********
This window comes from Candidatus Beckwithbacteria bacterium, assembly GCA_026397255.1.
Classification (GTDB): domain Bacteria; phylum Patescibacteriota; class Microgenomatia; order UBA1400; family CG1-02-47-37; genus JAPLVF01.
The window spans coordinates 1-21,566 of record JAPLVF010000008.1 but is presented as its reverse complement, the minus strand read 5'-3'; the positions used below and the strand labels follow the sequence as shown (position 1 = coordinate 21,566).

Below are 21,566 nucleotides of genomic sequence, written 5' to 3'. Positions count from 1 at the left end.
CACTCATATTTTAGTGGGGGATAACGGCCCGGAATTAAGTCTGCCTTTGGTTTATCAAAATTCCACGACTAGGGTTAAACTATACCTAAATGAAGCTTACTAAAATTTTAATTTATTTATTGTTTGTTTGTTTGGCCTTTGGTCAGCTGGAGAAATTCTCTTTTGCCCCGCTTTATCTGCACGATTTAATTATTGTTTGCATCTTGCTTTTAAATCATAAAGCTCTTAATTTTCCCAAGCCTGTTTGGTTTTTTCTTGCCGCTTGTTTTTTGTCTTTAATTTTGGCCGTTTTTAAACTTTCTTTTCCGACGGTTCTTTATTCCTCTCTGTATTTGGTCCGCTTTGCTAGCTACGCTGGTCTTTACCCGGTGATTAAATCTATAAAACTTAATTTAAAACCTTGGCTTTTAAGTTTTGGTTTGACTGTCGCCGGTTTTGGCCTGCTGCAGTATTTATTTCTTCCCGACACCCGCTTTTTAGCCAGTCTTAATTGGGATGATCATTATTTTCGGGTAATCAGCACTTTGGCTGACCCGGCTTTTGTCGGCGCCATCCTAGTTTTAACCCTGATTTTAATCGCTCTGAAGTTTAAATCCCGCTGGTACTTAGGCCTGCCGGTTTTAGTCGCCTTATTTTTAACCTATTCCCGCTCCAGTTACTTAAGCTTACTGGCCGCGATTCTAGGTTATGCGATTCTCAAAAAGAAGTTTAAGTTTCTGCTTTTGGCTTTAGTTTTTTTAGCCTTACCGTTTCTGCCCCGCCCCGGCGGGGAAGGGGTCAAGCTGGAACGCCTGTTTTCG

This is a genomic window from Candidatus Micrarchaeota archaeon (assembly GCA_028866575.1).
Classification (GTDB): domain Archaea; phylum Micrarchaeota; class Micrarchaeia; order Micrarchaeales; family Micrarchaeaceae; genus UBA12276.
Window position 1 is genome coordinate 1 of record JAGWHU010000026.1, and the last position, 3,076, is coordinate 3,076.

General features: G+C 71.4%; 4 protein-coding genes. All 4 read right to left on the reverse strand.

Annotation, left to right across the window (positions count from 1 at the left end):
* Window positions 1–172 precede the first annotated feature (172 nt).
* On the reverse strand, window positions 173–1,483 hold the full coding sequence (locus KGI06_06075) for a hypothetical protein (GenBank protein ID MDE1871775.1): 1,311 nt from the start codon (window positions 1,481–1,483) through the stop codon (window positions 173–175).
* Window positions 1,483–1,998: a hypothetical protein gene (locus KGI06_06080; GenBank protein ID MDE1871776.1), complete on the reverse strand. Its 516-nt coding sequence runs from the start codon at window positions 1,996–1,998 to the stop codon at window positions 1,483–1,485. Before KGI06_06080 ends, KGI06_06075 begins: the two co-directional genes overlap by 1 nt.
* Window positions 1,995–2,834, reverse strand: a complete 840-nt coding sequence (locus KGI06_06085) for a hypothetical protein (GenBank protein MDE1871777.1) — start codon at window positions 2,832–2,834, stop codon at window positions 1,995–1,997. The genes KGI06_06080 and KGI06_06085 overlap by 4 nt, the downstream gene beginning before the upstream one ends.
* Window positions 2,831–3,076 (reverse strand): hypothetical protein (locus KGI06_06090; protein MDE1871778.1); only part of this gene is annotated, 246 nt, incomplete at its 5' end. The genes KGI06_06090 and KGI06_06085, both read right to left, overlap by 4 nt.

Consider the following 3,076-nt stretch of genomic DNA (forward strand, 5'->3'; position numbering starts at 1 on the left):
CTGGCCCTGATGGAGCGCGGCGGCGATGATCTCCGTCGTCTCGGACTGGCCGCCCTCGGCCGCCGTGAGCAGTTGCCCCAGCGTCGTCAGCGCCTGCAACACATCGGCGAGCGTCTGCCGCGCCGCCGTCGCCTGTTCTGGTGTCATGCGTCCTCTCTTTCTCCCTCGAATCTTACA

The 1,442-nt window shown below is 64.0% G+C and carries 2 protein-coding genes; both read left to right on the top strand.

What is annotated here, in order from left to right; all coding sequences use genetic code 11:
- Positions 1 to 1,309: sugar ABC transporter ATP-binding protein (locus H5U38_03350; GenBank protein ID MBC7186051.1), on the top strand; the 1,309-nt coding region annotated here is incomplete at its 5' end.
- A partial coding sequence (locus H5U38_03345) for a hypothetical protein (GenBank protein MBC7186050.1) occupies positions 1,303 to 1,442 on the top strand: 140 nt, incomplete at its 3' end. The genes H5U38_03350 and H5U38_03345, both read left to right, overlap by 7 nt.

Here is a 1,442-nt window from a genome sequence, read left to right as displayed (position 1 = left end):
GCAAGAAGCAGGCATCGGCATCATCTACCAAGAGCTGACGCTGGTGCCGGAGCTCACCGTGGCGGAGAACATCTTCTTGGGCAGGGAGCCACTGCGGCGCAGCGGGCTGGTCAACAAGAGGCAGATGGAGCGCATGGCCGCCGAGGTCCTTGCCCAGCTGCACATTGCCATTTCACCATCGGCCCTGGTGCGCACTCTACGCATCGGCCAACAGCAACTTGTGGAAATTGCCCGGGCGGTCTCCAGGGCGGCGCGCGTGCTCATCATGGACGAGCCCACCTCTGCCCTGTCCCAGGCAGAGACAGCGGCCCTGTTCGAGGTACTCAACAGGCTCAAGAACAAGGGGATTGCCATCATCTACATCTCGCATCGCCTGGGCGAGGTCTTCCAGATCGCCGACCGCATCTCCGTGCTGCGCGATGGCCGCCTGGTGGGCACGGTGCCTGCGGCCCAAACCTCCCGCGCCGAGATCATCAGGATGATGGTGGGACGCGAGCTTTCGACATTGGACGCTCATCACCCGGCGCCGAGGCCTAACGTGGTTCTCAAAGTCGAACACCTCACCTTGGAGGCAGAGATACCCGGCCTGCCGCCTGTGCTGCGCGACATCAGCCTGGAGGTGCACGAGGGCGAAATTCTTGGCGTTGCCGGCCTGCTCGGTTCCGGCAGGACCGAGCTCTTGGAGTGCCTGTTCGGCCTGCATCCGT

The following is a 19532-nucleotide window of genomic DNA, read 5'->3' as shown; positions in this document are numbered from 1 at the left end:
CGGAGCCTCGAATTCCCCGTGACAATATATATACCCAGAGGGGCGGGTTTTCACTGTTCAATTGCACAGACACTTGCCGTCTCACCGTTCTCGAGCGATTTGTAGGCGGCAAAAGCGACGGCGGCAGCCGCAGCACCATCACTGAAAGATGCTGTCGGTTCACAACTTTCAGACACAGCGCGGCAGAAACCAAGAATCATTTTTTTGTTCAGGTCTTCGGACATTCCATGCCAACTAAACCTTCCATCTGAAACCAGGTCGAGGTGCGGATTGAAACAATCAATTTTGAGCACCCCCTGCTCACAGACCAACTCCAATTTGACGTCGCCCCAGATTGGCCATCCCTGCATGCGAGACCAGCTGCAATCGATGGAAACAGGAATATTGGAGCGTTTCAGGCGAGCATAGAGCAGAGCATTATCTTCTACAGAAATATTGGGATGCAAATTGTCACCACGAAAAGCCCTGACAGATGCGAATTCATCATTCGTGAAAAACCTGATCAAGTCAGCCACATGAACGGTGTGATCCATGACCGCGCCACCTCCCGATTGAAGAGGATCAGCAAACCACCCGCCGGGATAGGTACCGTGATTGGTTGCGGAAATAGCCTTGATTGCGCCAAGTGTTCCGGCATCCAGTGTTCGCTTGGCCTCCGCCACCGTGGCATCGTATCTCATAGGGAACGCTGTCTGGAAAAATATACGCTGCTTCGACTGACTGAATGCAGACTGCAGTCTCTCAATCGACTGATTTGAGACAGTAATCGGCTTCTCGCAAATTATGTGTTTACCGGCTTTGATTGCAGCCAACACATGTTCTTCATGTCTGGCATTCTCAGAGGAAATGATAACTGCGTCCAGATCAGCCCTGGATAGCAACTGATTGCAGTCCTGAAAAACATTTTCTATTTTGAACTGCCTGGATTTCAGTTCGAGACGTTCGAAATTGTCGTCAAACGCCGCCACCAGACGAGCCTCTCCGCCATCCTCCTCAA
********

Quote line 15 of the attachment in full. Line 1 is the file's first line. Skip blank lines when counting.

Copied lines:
* Window positions 2,831–3,076 (reverse strand): hypothetical protein (locus KGI06_06090; protein MDE1871778.1); only part of this gene is annotated, 246 nt, incomplete at its 5' end. The genes KGI06_06090 and KGI06_06085, both read right to left, overlap by 4 nt.